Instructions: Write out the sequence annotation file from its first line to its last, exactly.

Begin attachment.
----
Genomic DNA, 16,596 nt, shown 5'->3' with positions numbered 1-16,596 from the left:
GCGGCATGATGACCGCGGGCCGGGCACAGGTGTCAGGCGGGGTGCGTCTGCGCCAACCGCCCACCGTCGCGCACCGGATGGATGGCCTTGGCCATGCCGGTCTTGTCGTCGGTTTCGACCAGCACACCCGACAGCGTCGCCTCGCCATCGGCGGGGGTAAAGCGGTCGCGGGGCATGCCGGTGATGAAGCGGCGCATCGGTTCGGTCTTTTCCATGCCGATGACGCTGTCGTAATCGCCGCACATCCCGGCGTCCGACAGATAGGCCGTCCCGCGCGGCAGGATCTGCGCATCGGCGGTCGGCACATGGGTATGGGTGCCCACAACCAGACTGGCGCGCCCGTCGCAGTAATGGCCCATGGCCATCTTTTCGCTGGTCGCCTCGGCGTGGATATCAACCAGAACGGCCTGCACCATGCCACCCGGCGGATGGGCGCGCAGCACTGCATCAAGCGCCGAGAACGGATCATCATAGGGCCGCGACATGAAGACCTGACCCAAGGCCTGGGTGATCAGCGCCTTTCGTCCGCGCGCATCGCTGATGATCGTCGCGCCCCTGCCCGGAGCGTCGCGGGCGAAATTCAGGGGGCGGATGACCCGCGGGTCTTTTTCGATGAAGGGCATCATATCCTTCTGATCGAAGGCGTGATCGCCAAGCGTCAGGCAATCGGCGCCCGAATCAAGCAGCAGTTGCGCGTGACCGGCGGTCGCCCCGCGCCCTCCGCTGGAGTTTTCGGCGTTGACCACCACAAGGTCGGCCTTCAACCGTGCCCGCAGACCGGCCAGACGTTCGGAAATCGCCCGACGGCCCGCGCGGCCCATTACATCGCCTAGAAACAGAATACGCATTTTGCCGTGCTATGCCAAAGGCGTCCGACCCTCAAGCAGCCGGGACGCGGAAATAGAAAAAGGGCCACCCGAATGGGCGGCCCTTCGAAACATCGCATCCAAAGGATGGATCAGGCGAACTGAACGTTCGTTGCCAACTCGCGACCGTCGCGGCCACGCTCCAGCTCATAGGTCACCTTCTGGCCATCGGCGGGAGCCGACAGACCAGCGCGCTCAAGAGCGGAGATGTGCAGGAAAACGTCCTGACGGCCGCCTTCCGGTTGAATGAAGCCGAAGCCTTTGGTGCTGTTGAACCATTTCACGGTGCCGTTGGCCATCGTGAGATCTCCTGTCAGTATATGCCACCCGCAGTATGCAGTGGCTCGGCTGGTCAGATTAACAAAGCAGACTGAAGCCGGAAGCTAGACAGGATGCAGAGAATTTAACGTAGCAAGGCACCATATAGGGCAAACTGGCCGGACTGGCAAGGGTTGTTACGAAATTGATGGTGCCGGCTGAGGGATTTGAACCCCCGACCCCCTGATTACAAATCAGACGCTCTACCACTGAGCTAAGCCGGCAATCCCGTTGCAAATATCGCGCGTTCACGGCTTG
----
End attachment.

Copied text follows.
Genomic DNA, 16,596 nt, shown 5'->3' with positions numbered 1-16,596 from the left:
GCGGCATGATGACCGCGGGCCGGGCACAGGTGTCAGGCGGGGTGCGTCTGCGCCAACCGCCCACCGTCGCGCACCGGATGGATGGCCTTGGCCATGCCGGTCTTGTCGTCGGTTTCGACCAGCACACCCGACAGCGTCGCCTCGCCATCGGCGGGGGTAAAGCGGTCGCGGGGCATGCCGGTGATGAAGCGGCGCATCGGTTCGGTCTTTTCCATGCCGATGACGCTGTCGTAATCGCCGCACATCCCGGCGTCCGACAGATAGGCCGTCCCGCGCGGCAGGATCTGCGCATCGGCGGTCGGCACATGGGTATGGGTGCCCACAACCAGACTGGCGCGCCCGTCGCAGTAATGGCCCATGGCCATCTTTTCGCTGGTCGCCTCGGCGTGGATATCAACCAGAACGGCCTGCACCATGCCACCCGGCGGATGGGCGCGCAGCACTGCATCAAGCGCCGAGAACGGATCATCATAGGGCCGCGACATGAAGACCTGACCCAAGGCCTGGGTGATCAGCGCCTTTCGTCCGCGCGCATCGCTGATGATCGTCGCGCCCCTGCCCGGAGCGTCGCGGGCGAAATTCAGGGGGCGGATGACCCGCGGGTCTTTTTCGATGAAGGGCATCATATCCTTCTGATCGAAGGCGTGATCGCCAAGCGTCAGGCAATCGGCGCCCGAATCAAGCAGCAGTTGCGCGTGACCGGCGGTCGCCCCGCGCCCTCCGCTGGAGTTTTCGGCGTTGACCACCACAAGGTCGGCCTTCAACCGTGCCCGCAGACCGGCCAGACGTTCGGAAATCGCCCGACGGCCCGCGCGGCCCATTACATCGCCTAGAAACAGAATACGCATTTTGCCGTGCTATGCCAAAGGCGTCCGACCCTCAAGCAGCCGGGACGCGGAAATAGAAAAAGGGCCACCCGAATGGGCGGCCCTTCGAAACATCGCATCCAAAGGATGGATCAGGCGAACTGAACGTTCGTTGCCAACTCGCGACCGTCGCGGCCACGCTCCAGCTCATAGGTCACCTTCTGGCCATCGGCGGGAGCCGACAGACCAGCGCGCTCAAGAGCGGAGATGTGCAGGAAAACGTCCTGACGGCCGCCTTCCGGTTGAATGAAGCCGAAGCCTTTGGTGCTGTTGAACCATTTCACGGTGCCGTTGGCCATCGTGAGATCTCCTGTCAGTATATGCCACCCGCAGTATGCAGTGGCTCGGCTGGTCAGATTAACAAAGCAGACTGAAGCCGGAAGCTAGACAGGATGCAGAGAATTTAACGTAGCAAGGCACCATATAGGGCAAACTGGCCGGACTGGCAAGGGTTGTTACGAAATTGATGGTGCCGGCTGAGGGATTTGAACCCCCGACCCCCTGATTACAAATCAGACGCTCTACCACTGAGCTAAGCCGGCAATCCCGTTGCAAATATCGCGCGTTCACGGCTTG